A lady in her 60s or 70s, pulled a chair out from the rows to sit in the alleyway and appeared to know many people there.  Although later I reappraised my opinion as it seemed she just liked chatting to anyone and absolutely everyone, even if that wasn’t reciprocated.   She’d brought her own refreshments and tucked in to them when things were getting a little dull for her, and she received a phone call on her mobile while she was bidding for an item – it wasn’t someone that she was bidding on behalf of, it was just a friend, with whom she continued her conversation at normal voice level, whilst continuing to bid.

The auctioneer must have seen everything before as he just carried on, almost as normal.

There was something about the whole throng that I couldn’t help but wonder if this was what it was like when they used to have public guillotining.

Several items under the hammer generated little interest and went for hardly any money.  The auctioneer gamely did his best to get people bidding though.

One such item was a porcelain pipe.  Come on ladies and gentlemen, he implored, ‘seulement huit euros la pipe!’  Giggles rippled along the rows of traders.

If you’d like to go to an auction, you can find where your local one is and sign up for alerts at: www.Interencheres.com/fr

Each auction house’s page will tell you their usual commissions and the taxes that will apply on top of each item bought.


Lou Messugo

8 thoughts on “A Personal View of Auction Rooms – France

  1. Phoebe @ Lou Messugo

    I’ve never been to an auction but I can just imagine how terrible it must be traipsing through someone’s private property, I’m not sure I could do that. An auction house would definitely be better even if long and boring. I can just imagine the giggles at the 8 euros la pipe! Obviously that auctioneer had a sense of humour. Thanks for sharing this experience with us at #AllAboutFrance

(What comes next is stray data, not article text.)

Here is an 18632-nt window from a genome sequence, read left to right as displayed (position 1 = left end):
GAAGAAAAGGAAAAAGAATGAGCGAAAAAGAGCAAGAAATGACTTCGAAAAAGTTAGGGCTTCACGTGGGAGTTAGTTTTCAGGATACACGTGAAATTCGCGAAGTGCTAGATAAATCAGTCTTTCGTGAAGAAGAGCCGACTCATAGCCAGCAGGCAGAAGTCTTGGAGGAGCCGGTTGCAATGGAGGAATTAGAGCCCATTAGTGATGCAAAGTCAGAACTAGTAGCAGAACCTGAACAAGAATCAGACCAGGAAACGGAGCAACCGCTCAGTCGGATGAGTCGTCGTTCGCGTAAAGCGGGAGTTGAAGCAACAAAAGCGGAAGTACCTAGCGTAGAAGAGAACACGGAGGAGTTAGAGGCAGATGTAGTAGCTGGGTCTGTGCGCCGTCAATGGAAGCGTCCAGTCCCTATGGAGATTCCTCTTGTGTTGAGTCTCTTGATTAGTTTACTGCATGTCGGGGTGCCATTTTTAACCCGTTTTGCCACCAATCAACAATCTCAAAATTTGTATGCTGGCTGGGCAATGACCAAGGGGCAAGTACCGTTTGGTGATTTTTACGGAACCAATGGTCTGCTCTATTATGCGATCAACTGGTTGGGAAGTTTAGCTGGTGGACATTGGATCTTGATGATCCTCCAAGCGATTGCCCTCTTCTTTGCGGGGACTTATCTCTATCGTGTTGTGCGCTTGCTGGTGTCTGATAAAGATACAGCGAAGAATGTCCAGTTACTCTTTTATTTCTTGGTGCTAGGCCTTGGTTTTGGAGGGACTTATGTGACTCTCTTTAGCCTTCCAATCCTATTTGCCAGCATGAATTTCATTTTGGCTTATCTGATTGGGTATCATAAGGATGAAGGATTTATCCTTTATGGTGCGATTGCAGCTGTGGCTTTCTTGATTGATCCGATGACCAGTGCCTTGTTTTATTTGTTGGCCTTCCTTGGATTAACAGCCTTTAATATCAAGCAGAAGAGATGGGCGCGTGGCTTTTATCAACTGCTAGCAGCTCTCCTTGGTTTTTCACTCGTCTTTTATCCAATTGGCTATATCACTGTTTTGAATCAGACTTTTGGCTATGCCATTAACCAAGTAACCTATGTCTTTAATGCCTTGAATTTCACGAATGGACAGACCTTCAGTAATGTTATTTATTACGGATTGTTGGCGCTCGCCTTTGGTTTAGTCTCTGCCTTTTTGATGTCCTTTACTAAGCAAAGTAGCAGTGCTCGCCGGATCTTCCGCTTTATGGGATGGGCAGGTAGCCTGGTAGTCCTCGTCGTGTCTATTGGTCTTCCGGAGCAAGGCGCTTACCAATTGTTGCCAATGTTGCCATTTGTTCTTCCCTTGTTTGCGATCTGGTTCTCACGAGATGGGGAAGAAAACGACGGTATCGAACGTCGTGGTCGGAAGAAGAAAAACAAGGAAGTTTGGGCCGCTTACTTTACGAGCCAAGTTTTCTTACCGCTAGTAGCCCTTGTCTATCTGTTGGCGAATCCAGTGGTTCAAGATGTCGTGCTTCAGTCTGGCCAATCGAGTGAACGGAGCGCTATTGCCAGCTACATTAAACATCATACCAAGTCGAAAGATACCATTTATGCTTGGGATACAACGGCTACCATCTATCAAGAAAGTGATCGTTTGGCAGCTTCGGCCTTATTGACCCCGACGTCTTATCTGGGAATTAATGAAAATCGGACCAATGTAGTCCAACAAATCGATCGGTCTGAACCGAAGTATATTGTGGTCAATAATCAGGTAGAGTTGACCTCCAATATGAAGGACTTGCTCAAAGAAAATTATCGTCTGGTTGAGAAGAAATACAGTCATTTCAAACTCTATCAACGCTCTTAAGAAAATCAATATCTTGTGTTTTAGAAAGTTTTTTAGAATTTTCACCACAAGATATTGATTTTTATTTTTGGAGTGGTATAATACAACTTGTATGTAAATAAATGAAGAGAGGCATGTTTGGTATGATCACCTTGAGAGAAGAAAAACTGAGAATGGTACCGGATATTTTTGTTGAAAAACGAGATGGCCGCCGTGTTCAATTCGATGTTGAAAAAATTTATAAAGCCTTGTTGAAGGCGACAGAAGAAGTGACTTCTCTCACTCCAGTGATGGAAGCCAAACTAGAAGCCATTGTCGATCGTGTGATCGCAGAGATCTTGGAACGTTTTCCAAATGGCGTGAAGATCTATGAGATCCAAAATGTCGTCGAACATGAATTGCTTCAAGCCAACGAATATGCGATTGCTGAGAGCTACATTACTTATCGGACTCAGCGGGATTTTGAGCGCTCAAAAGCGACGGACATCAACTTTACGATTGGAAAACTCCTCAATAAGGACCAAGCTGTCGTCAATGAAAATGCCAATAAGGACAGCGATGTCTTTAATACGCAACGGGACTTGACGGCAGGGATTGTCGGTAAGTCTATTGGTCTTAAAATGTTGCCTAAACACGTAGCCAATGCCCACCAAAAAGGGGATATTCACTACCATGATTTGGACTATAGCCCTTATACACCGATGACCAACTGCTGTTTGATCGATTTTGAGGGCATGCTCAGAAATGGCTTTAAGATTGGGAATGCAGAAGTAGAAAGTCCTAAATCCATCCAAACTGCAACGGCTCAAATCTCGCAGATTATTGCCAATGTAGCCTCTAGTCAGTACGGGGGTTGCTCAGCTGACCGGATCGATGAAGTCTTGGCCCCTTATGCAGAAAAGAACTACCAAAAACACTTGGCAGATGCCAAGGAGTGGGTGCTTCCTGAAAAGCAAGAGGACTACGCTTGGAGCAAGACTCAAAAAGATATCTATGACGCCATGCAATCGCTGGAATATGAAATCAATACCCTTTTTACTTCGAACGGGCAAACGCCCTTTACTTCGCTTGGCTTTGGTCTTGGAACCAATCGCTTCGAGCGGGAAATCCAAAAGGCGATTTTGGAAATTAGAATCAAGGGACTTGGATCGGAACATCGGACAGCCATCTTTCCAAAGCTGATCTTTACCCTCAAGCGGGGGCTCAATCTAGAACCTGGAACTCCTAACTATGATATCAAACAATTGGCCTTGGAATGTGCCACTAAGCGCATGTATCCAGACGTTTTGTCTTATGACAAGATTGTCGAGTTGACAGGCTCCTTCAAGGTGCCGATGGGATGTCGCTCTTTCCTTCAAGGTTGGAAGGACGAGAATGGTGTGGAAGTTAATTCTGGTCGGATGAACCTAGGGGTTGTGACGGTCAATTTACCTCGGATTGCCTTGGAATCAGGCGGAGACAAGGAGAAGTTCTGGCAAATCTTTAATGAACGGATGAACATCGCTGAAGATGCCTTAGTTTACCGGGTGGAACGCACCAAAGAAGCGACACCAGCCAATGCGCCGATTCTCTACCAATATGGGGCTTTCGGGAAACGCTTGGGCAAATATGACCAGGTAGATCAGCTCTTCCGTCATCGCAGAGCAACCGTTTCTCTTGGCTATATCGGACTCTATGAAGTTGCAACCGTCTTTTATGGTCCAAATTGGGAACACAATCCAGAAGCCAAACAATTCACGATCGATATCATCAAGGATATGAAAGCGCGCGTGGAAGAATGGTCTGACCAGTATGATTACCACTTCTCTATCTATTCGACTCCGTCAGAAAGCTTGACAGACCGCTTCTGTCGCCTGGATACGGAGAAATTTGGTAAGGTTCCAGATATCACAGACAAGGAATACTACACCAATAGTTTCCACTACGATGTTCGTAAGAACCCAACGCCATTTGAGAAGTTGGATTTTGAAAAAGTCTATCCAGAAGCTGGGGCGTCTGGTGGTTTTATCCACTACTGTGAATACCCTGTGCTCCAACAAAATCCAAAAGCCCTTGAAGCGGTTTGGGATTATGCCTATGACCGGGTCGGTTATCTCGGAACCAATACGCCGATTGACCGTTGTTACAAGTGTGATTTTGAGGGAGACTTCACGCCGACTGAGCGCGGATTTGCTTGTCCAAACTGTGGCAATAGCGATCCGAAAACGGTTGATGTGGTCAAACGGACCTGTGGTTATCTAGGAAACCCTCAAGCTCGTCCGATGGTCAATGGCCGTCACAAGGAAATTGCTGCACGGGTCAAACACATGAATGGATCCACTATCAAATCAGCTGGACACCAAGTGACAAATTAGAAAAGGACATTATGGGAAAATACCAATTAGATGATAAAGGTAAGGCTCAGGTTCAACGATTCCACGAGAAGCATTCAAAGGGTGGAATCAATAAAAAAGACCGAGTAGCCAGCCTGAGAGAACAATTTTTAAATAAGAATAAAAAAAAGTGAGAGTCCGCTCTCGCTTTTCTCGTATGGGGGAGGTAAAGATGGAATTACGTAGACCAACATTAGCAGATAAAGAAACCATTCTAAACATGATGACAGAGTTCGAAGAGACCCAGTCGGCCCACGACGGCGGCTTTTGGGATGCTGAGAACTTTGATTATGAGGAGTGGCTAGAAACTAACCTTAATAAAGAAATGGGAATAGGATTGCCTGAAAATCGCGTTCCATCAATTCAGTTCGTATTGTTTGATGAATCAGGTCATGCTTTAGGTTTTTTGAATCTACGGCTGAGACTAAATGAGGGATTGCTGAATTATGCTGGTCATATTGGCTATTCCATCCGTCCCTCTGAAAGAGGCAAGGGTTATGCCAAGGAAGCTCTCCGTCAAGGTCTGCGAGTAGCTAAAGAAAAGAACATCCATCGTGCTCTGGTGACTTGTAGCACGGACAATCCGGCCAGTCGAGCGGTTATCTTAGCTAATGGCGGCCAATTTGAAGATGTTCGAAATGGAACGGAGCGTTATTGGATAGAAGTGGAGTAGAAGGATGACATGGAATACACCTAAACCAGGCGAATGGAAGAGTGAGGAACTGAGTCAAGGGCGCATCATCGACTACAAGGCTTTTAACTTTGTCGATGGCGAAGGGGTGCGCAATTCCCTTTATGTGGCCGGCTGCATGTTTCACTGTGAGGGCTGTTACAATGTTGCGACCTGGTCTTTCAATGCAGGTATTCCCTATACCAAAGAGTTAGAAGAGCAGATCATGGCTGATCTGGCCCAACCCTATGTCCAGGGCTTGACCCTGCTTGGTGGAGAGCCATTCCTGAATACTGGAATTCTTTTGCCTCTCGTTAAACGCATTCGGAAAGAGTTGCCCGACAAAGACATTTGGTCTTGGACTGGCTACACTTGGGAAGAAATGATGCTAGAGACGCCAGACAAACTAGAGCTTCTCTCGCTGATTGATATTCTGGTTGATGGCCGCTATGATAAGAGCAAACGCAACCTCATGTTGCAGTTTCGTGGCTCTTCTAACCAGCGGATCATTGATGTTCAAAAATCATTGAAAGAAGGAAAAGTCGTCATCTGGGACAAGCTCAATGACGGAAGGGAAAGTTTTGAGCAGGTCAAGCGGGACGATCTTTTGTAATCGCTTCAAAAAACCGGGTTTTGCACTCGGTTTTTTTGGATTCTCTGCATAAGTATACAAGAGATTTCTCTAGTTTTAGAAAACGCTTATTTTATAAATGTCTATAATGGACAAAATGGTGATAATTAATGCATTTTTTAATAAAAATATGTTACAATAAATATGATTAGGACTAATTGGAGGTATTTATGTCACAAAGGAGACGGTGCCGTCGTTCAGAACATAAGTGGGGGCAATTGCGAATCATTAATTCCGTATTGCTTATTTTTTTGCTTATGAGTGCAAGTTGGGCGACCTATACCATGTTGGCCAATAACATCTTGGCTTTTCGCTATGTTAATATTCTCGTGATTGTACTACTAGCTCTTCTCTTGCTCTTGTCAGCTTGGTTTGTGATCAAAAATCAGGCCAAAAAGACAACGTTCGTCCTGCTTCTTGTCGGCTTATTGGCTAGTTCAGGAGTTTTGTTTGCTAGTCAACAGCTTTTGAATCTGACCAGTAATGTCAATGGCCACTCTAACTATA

1. Back to Burgundy Post author

      It was an unusual case with someone still living there, but yes, I prefer it at the auction premises. Although even there you can sometimes tell that it’s been a full house clearance after a death. But relations or anyone in debt will want the items to fetch the best prices, so please don’t feel put off by them – you may be helping out! And of course, there is always the people watching to enjoy…

  2. Christy Swagerty (whatupswags)

    What an intriguing world to have a peek into! Thanks for sharing this part of the “secondhand shopping” world. I think your comparison to the public guillotining is deeply interesting and probably very accurate. Great post with #AllAboutFrance!

    1. Back to Burgundy Post author

      Hi. Thanks for reading and commenting. The comparison was just my dry sense of humour! (I expect a guillotining audience to at least have had some knitting along with the picnics.)

  3. Margo Lestz

    I’ll probably never be able to go to an auction in France. It takes me too long to figure out the numbers. Anything over 70 is a bit tricky for me. 🙂

    1. Back to Burgundy Post author

      Yeah, those quatre-vingt…. are tricky. But it gets better again after you hit 100, so you could wait till the bids get really high!

  4. Cathy Sweeney

    I can totally see how there would be great people-watching at an auction. I’ve never been to a real auction before, but think it would be fascinating.

  5. Rosie @Eco-Gites of Lenault

    I have never thought about going to an auction in France and I am not sure I’d be happy poking round some-one’s house knowing their contents are soon to be sold to strangers. Yes, very sad. Popping by very late from #AllAbout France!